The electrogenic biofilm and the bio-electrode interface are the key biocatalytic components in bioelectrochemical systems (BES) and can have a large impact on cell performance. This study used four different anodic carbons to investigate electrogenic biofilm development to determine the influence of charge accumulation and biofilm growth on system performance and how biofilm structure may mitigate against pH perturbations. Power production was highest (1.40 W/m3
) using carbon felt, but significant power was also produced when felt carbon was open-circuit acclimated in a control reactor (0.95 W/m3
). The influence of carbon material on electrogenic biofilm development was determined by measuring the level of biofilm growth, using sequencing to identify the microbial populations and confocal microscopy to understand the spatial locations of key microbial groups. Geobacter
spp. were found to be enriched in closed-circuit operation and these were in close association with the carbon anode, but these were not observed in the open-circuit controls. Electrochemical analysis also demonstrated that the highest mid-point anode potentials were close to values reported for cytochromes from Geobacter sulfurreductans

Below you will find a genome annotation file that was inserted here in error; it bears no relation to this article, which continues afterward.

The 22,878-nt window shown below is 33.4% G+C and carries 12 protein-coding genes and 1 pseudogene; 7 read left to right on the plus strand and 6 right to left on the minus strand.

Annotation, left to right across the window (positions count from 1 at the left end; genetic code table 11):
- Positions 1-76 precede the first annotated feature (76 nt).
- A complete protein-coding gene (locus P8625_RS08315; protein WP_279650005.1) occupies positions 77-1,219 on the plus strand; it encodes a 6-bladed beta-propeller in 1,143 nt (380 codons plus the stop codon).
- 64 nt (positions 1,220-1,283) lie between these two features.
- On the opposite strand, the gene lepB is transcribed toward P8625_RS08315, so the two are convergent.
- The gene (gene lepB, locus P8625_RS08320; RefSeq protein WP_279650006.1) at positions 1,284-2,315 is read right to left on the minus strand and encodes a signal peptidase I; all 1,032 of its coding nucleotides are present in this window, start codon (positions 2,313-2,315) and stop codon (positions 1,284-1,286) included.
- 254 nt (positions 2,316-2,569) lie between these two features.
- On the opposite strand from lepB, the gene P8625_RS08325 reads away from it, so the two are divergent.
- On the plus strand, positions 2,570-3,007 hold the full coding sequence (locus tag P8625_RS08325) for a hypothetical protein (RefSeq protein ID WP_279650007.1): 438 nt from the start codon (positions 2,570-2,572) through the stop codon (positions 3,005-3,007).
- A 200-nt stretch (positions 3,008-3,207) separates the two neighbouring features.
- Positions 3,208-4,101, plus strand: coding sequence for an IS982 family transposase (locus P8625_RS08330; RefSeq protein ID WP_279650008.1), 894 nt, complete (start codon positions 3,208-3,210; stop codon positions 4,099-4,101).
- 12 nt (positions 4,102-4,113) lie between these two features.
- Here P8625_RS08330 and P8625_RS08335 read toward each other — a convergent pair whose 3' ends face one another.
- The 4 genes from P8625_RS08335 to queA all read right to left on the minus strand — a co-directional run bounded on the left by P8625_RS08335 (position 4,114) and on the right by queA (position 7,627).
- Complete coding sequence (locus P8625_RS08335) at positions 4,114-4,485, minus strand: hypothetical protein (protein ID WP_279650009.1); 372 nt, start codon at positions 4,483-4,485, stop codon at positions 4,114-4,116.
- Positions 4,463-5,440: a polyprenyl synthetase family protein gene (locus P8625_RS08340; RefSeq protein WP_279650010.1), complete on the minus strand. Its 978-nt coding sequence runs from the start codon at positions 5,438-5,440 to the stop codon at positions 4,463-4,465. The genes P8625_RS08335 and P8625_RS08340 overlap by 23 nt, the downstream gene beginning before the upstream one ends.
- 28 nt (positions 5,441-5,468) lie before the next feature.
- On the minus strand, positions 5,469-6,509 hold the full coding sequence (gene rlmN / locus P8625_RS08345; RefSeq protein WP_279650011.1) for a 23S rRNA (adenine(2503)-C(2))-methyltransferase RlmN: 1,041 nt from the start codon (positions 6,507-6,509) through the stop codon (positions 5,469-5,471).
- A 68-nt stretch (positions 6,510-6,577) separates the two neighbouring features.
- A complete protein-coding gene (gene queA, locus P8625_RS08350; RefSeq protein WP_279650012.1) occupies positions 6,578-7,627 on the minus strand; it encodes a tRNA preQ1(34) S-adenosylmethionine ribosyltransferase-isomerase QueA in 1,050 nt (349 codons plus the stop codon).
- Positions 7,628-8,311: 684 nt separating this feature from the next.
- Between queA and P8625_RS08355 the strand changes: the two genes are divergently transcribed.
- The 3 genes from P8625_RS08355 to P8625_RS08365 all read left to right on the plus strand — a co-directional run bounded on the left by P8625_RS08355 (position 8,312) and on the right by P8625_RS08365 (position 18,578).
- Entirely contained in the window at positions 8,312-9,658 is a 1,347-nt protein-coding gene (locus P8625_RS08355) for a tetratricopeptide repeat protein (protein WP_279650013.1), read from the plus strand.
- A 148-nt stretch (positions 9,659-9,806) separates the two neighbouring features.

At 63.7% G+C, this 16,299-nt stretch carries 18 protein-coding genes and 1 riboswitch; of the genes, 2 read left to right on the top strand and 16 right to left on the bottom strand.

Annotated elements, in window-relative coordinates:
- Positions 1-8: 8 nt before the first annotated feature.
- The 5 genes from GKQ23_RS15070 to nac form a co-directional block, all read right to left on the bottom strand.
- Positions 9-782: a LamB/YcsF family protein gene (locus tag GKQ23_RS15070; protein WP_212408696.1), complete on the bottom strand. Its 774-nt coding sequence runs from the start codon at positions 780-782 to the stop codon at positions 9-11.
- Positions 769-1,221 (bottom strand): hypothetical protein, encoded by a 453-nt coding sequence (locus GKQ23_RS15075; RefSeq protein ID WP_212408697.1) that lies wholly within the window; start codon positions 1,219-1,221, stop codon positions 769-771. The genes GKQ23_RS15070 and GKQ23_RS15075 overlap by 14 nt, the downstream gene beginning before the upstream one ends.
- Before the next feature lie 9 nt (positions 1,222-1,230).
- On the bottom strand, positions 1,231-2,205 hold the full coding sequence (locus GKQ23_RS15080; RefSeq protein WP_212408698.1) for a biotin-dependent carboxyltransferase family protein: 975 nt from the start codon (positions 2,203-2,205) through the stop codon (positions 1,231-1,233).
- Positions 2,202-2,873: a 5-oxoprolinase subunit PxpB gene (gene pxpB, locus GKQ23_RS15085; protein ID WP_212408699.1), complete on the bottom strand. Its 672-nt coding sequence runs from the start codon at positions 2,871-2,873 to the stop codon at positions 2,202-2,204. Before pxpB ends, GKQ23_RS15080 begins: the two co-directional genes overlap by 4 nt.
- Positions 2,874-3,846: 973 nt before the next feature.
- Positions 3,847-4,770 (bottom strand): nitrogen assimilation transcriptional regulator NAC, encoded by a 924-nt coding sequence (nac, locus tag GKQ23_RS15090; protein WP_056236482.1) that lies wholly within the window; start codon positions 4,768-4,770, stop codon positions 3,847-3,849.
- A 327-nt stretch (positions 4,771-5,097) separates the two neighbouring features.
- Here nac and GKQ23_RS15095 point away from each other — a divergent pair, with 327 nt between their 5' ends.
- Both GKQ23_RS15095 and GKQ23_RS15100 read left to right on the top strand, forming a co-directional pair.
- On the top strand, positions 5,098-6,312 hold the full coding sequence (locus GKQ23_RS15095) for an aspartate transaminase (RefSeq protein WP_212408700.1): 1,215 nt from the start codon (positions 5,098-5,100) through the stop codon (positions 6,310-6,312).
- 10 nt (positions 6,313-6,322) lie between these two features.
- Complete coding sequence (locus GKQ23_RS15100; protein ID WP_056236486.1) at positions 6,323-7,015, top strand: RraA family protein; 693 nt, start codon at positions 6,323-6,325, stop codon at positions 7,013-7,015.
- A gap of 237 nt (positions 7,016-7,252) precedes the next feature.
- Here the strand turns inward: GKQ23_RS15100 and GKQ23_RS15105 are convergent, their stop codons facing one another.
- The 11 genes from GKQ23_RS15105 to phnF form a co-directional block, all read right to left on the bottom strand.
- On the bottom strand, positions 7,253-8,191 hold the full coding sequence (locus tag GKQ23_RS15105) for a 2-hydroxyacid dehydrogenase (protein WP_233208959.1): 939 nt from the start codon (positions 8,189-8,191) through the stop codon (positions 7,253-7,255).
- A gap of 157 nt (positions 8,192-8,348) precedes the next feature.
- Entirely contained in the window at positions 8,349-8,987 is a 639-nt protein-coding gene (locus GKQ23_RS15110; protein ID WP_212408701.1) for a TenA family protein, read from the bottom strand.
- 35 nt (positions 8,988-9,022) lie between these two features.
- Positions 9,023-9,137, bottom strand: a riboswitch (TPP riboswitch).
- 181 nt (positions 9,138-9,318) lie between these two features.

. Biofilm development was greatest in felt anodes (closed-circuit acclimated 1209 ng/μL DNA), and this facilitated the highest pseudo-capacitive values due to the presence of redox-active species, and this was associated with higher levels of power production and also served to mitigate against the effects of low-pH operation. Supporting carbon anode structures are key to electrogenic biofilm development and associated system performance and are also capable of protecting electrochemically active bacteria from the effects of environmental perturbations.
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